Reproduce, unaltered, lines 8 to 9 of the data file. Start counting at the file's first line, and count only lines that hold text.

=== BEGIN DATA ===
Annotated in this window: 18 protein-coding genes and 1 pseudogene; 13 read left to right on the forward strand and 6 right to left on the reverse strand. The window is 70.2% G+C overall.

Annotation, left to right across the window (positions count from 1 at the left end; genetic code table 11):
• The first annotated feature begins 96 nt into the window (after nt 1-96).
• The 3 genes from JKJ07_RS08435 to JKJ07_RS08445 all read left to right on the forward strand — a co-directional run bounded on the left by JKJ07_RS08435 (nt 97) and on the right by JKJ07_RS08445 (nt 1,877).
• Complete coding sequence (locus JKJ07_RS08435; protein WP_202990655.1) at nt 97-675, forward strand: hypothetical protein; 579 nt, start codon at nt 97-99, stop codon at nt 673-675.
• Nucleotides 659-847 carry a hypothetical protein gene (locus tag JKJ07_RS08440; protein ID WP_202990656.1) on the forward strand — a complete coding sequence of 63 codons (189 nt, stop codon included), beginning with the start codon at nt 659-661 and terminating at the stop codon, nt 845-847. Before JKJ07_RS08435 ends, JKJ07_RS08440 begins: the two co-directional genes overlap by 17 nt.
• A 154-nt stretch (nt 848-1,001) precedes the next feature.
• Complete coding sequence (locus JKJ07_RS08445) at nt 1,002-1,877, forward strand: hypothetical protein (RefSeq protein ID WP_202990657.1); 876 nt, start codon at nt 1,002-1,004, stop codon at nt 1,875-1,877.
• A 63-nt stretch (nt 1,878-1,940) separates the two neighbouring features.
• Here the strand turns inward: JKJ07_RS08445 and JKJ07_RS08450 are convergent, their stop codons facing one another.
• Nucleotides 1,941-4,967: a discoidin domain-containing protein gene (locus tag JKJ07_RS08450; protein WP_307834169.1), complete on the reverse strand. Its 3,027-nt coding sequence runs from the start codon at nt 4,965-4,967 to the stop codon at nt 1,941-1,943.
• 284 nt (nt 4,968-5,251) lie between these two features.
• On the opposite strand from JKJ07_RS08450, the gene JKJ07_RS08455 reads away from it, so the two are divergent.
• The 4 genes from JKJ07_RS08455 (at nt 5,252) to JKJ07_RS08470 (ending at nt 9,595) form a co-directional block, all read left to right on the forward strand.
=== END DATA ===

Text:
• Complete coding sequence (locus JKJ07_RS08445) at nt 1,002-1,877, forward strand: hypothetical protein (RefSeq protein ID WP_202990657.1); 876 nt, start codon at nt 1,002-1,004, stop codon at nt 1,875-1,877.
• A 63-nt stretch (nt 1,878-1,940) separates the two neighbouring features.